I am sure that everyone has heard the expression “get down low and go, go, go” when you faced with being stuck in a building that is on fire and that is filling up with smoke. Also, I expect you know the “drop and roll” method of getting a fire out that might be on your clothes or worse still, on your skin. Of course, I knew both of these, but this morning I was taught something that in all the years of having fire-fighters come to my schools to do presentations I had never heard before, and I had to pass it on.
This morning I attended the premiere of a new reality television show. The show is called Firies and as the title suggests it is a show fly-on-the-wall insight into the life of fire-fighters. It will be aired on Network Ten on Saturday nights at 6pm for the next eight weeks.
This was an invitation only event (I love those) and I took my first born with me so that he could get a tour of the historic and iconic Glebe Fire Station. I was joined by some other local bloggers who also brought their kids along to watch the presentation and get a sneak peek at the first episode before it screens this week.
Before we watched the first episode there was a few presentations given and some fun demonstrations of how to survive a fire that the kids participated in (and one of the mums whose child was a little stubborn). “Go on, save yourself” I shouted to her as she crawled under the blanket that was simulating smoke hanging above ones head in a room whilst her children looked on.
The first presentation was by the National Brand Manager of Duracell who have partnered with the Fire & Rescue NSW to produce this series which is both informative and entertaining. He mentioned that Duracell is not only a trusted brand of batteries by people like you and me, but also a trusted brand by Fire & Rescue NSW. Together for the last fourteen years they have promoted the idea that home owners should change the batteries in their smoke alarms at the same time that change the clocks forward or backwards going into or out of daylight savings time (see Queensland, there IS a benefit for having the change in time).
Here in Australia as we head into summer we are going into one of the busy periods for not only the Fire & Rescue departments around the country, but also the teams of volunteer fire-fighters who will help protect properties and our beautiful countryside from those ravaging fire-storms that will surely hit. Here in Sydney, although we are only halfway into spring, we’ve experienced some really hot 30+ days that show we are expecting a long hot summer.
Of course in the northern hemisphere where they are heading into long cold winters, this too is a busy period because there are so many dodgy heaters that cause fires in homes. And seeing that there was three call-outs in the few hours that we were at Glebe Fire Station this morning, I doubt that there is ever a time that we could call a “quiet period” for them.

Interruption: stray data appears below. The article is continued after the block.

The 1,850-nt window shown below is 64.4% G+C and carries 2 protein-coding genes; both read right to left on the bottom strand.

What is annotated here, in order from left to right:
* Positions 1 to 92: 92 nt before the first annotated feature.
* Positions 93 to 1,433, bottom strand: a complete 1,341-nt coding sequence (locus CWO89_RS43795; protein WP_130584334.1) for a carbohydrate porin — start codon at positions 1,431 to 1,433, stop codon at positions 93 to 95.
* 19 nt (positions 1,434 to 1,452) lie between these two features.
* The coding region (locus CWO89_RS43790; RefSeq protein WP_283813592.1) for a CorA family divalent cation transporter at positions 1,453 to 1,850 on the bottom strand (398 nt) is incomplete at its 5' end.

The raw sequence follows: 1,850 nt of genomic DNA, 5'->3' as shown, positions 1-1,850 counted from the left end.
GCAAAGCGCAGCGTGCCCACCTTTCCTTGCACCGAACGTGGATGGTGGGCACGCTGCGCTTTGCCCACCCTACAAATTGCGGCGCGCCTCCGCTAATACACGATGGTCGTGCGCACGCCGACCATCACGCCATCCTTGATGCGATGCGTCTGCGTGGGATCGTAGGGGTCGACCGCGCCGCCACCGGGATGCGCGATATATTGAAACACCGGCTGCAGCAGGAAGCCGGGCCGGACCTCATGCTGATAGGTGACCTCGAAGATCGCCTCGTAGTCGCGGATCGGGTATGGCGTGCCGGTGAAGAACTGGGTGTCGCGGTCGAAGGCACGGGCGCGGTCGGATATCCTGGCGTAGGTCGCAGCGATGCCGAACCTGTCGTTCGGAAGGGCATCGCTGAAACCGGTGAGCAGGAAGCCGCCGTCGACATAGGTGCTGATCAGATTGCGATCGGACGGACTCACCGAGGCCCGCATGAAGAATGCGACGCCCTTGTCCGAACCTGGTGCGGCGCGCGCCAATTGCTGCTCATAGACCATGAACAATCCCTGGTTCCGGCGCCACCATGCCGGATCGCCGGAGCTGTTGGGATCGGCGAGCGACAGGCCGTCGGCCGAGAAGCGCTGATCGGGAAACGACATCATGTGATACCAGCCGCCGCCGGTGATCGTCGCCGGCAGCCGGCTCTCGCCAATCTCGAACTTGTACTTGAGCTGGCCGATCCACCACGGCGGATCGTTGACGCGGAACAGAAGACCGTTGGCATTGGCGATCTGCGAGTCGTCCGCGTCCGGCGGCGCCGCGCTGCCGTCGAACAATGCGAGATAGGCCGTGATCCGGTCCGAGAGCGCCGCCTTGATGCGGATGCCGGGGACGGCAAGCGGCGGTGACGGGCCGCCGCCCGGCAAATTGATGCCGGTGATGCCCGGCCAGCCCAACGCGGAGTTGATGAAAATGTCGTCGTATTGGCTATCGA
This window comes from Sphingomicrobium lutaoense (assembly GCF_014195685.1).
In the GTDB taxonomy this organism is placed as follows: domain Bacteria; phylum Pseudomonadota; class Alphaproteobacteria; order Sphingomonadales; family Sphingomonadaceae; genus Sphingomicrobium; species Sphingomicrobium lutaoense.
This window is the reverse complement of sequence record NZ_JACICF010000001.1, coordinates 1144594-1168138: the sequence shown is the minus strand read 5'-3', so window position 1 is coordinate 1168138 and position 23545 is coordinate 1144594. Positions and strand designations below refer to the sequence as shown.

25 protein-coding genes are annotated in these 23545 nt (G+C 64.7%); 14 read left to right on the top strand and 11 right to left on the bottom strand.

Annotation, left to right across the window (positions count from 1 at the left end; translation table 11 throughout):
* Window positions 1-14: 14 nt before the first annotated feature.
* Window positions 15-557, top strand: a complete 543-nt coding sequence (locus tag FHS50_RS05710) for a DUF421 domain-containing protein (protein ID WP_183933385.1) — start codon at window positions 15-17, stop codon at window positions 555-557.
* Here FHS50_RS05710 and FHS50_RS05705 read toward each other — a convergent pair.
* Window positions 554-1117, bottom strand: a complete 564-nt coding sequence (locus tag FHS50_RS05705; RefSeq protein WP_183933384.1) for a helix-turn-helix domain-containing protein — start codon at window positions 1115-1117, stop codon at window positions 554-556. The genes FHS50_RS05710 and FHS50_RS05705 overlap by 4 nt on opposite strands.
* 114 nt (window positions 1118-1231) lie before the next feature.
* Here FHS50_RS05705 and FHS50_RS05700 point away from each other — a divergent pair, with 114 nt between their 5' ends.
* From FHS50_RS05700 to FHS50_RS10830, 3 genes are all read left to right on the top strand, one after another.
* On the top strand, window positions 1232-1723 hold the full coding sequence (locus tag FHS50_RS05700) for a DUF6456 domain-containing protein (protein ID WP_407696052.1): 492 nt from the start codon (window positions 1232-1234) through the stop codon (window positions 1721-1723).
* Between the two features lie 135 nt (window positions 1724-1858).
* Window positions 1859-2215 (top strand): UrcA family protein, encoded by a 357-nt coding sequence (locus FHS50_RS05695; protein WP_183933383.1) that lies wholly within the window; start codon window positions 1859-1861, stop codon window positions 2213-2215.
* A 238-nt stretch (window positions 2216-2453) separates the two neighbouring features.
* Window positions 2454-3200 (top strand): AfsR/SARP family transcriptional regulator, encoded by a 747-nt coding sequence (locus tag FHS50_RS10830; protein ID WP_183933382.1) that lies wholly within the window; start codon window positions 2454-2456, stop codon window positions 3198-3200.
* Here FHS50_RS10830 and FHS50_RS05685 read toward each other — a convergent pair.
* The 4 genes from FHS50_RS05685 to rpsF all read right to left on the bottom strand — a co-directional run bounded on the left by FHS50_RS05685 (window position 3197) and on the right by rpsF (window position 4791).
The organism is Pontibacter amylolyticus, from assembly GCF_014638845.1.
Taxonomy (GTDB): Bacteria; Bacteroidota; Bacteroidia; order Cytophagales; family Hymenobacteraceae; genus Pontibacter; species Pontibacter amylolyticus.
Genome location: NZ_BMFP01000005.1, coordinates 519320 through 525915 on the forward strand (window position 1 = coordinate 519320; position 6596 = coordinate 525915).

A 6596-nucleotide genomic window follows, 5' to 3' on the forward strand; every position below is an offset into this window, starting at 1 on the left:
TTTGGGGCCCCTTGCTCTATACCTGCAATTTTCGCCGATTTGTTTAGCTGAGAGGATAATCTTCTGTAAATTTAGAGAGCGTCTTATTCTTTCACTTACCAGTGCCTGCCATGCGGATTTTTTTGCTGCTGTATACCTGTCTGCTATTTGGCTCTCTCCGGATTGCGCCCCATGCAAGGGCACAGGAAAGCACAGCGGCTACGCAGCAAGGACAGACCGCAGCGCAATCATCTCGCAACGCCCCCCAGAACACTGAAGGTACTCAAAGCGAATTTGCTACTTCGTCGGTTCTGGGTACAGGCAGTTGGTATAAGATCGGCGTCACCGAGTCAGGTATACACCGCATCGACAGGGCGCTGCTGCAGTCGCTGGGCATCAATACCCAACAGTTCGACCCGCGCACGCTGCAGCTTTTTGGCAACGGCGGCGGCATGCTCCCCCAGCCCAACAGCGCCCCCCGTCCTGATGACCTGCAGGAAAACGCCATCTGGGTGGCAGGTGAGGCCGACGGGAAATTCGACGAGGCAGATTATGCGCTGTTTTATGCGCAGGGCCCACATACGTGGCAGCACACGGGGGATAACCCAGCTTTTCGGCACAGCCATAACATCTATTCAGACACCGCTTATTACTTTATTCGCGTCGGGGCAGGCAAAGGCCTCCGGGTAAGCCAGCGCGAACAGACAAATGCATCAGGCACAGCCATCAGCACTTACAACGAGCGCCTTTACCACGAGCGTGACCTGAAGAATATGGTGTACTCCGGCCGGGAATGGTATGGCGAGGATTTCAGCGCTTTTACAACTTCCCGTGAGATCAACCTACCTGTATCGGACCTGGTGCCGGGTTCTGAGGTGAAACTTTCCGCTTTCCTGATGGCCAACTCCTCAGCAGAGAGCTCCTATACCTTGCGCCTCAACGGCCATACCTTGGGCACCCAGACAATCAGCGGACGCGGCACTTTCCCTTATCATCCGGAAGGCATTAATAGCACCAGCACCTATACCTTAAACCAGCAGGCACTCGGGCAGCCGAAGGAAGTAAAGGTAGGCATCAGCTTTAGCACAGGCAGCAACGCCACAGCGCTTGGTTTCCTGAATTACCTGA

The next presentation was by one of the fire-fighters who appears on the show. He directed his presentation towards the children and asked them to look at some pictures to see what was the possible fire danger in them. The kids were very smart and pointed out the dangers and the safe conditions in all three scenarios. One of the boys – Raffles who is the star of the Boy Eats World blog) even suggested up the “get down low and go, go, go” and “drop and roll” ideas even before the fire-fighter had asked for those suggestions, but when the fire-fighter asked about the family’s evacuation plan, the kids were stumped.
And I have to admit, I hadn’t thought of that either, and neither had many of my fellow bloggers who were there. (I have included links to their blogs at the bottom of this page).
Watch this presentation by the stars of Firies as they take some school children through a demonstration…
We have smoke alarms upstairs and downstairs. We know they both work as they get set off once a fortnight when smoke from our stove activates the one downstairs (which in turn activates the one upstairs). It’s very close to our kitchen in our open-planned house; possibly too close according to my wife, although I’m sure the good folk at Fire & Rescue NSW disagree with that thought. And when either granddad comes over for lunch or stays the night and has breakfast at our house, the alarms will be set off by our toaster because for some reason, men of their age group tend to love to eat really dark, almost burnt toast. What’s with that?
If there WAS an alarm set off in the middle of the night and we were all upstairs asleep, what would our boys do? What would WE do? We really need to make a plan and talk to them about it. Of course, Master Three might be a little young to fully comprehend it, but our eldest at one month short of six years old will be able to take in our plan and get himself to safety. And we shouldn’t put this off, it needs to be implemented today.
Have you got an evacuation plan for your house? If you don’t, I really think you should make a plan straight away. And don’t forget to share this so that your friends and family can start planning there evacuation plan as well.
Please note, this is a sponsored post by Duracell and Network Ten’s Firies but the words and ideas are all my own. Firies will be shown on Network 10 in Australia starting on Saturday 11th October 2014 at 6pm and will run for 8 weeks.
Go check out the blogs of some of the other bloggers I met today; Simon from Fast Lane Dad, Danielle from Keeping Up With The Holsbys, Aleney from Boy Eats World, and Sara from Kid Magazine. With their SLR cameras (as opposed to me and my smart-phone uploading straight to Instagram) I am sure there are some great photos of the day that you can see. And I thank each and every one of my fellow bloggers for making the event friendly, fun and fantastic.